Report for the Simple and Fractional Distillation Experiment
The report consists of three main parts:
1a.) The first page of the Report Form is the raw data from each of the two distillations that is in your notebook. Please write neatly and in ink. Type or word-process if you wish. The second page can only be filled out after you complete the graphs and analyze the data.
2.) Prepare individual graphs for each of the distillations. Follow rules of good graphing: the plot should fill most of the graph area, there should be an informative title, the axes should be labeled. Begin your temperature axis at about 4-5 degrees prior to the actual distillation temperature (do not begin at room temperature -- why not?). You can hand-draw the graphs on graph paper (use a straight-edge) or you can generate graphs from a spreadsheet or graphing program (preferable). See an example.
As you inspect the graphs, look most closely at the one from the Vigreux fractional column distillation. You should be able to tell fairly clearly the areas of the graph that correspond to (mostly) ethyl acetate distilling and to (mostly) butyl acetate distilling since you know their respective boiling points. If there is not a clear separation of the two, you will have to make some assumptions about the composition of the volume that was not clearly separated (you will explain the assumptions in the analysis section, below). On the graph itself, clearly designate which part of the total [distillate+pot residue] you will use for the estimation of ethyl acetate and which part you will use for the estimation of butyl acetate. Repeat this analysis for the simple distillation. All distillation fractions must be included.
Keep a copy of your graphs for the next experiment.
1b.) You should now be able to calculate the volume percent of each of the two components in the unknown mixture for each of the distillations. For this, you need a total volume and you will need to explain and justify your choice of total volume in the analysis section. The volume percentages for the components must equal 100% of the volume recovered.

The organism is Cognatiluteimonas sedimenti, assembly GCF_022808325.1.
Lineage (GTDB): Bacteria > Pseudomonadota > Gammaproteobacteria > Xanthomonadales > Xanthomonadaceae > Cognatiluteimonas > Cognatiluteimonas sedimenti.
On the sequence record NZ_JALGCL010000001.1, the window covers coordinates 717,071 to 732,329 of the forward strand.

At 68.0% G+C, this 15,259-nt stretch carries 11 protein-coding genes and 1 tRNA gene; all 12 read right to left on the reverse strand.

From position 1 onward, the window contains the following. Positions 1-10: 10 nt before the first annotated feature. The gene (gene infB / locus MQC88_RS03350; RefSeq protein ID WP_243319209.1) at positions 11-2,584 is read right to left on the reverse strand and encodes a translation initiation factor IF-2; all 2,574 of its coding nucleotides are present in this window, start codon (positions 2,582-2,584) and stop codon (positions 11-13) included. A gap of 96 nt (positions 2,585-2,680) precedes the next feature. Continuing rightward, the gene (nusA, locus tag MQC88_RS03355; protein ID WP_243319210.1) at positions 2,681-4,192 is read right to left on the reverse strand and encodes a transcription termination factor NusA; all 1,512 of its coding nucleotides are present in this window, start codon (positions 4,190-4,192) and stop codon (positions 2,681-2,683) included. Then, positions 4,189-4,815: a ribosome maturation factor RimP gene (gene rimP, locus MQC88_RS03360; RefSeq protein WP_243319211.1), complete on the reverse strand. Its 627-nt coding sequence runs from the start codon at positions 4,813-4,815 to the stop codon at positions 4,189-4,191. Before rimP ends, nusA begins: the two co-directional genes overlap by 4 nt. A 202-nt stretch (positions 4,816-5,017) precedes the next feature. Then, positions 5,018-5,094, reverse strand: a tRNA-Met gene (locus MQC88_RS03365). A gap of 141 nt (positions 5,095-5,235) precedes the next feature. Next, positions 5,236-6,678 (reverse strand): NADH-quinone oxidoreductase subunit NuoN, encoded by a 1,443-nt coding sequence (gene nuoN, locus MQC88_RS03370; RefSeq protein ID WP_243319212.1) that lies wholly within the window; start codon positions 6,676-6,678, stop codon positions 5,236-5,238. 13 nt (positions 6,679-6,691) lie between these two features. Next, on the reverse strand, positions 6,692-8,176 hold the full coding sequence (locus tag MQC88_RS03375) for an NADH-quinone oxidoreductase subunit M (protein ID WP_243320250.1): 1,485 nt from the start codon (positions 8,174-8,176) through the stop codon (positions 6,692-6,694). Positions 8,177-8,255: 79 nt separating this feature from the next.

After you have determined the volume percent composition, you can convert to mole percent composition (using literature values for density and molecular weight), a more useful quantity. Record the results of these calculations on the second page of the report form.
All calculations should be shown neatly on a separate page, clearly labeled. The calculations should be done in your notebook on pages that are a continuation of the Distillation experiment in your notebook (and so properly titled and dated). Turn in the copy as part of your report and keep the original in your notebook.
3.) The summary of results should include: a short introduction about the goal of the distillation experiment, what types of distillation were performed, how the data were collected; an analysis of your data, including specifiying what assumptions you used in deciding the composition of the various distillation fractions you collected in the simple and fractional distillations; a conclusion based on your results where the emphasis is on comparing and contrasting the relative efficiencies of the two types of distillation your team performed. "Efficiency" is demonstrated by a good separation of the components in the mixture. Explicitly compare the mole % calculated for each distillation method.
This is not the place to discuss distillation theory or to re-write the procedure. If something went horribly awry with a distillation, this would be the place to briefly explain it.
The summary should be typed. Please use 1-inch margins, 12-pt font, and double-spaced. If you find yourself with more than 2 pages, it is too long. Please edit it for conciseness and clarity.
Assemble your report in this order: report form pages, calculations, graphs, written summary.
You will be graded on your adherence to these instructions.